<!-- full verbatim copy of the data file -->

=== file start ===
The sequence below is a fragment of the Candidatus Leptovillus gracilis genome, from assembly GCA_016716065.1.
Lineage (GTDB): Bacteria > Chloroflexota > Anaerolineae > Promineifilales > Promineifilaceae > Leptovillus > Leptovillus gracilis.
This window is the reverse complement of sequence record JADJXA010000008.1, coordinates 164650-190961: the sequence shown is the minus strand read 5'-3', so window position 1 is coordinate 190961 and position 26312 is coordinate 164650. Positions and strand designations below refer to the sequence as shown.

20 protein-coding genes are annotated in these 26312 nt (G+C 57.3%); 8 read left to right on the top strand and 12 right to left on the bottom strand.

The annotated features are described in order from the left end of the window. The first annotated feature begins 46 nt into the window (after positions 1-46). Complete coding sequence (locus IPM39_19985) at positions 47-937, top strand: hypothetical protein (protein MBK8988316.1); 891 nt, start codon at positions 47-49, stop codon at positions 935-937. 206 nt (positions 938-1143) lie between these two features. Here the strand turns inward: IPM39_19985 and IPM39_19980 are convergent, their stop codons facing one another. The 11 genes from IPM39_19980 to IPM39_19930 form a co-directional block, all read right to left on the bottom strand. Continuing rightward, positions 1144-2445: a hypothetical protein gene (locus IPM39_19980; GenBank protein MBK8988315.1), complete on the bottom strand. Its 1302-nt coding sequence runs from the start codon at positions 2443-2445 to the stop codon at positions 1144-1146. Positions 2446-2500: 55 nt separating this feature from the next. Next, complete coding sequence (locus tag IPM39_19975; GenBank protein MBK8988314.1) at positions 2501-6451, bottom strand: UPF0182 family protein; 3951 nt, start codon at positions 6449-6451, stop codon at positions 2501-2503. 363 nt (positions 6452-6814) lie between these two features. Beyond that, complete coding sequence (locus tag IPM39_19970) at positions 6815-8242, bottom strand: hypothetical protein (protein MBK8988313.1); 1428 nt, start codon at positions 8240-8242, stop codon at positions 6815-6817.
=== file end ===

The sequence below is a fragment of the Candidatus Leptovillus gracilis genome, from assembly GCA_016716065.1.
Lineage (GTDB): Bacteria > Chloroflexota > Anaerolineae > Promineifilales > Promineifilaceae > Leptovillus > Leptovillus gracilis.
This window is the reverse complement of sequence record JADJXA010000008.1, coordinates 164650-190961: the sequence shown is the minus strand read 5'-3', so window position 1 is coordinate 190961 and position 26312 is coordinate 164650. Positions and strand designations below refer to the sequence as shown.

20 protein-coding genes are annotated in these 26312 nt (G+C 57.3%); 8 read left to right on the top strand and 12 right to left on the bottom strand.

The annotated features are described in order from the left end of the window. The first annotated feature begins 46 nt into the window (after positions 1-46). Complete coding sequence (locus IPM39_19985) at positions 47-937, top strand: hypothetical protein (protein MBK8988316.1); 891 nt, start codon at positions 47-49, stop codon at positions 935-937. 206 nt (positions 938-1143) lie between these two features. Here the strand turns inward: IPM39_19985 and IPM39_19980 are convergent, their stop codons facing one another. The 11 genes from IPM39_19980 to IPM39_19930 form a co-directional block, all read right to left on the bottom strand. Continuing rightward, positions 1144-2445: a hypothetical protein gene (locus IPM39_19980; GenBank protein MBK8988315.1), complete on the bottom strand. Its 1302-nt coding sequence runs from the start codon at positions 2443-2445 to the stop codon at positions 1144-1146. Positions 2446-2500: 55 nt separating this feature from the next. Next, complete coding sequence (locus tag IPM39_19975; GenBank protein MBK8988314.1) at positions 2501-6451, bottom strand: UPF0182 family protein; 3951 nt, start codon at positions 6449-6451, stop codon at positions 2501-2503. 363 nt (positions 6452-6814) lie between these two features. Beyond that, complete coding sequence (locus tag IPM39_19970) at positions 6815-8242, bottom strand: hypothetical protein (protein MBK8988313.1); 1428 nt, start codon at positions 8240-8242, stop codon at positions 6815-6817.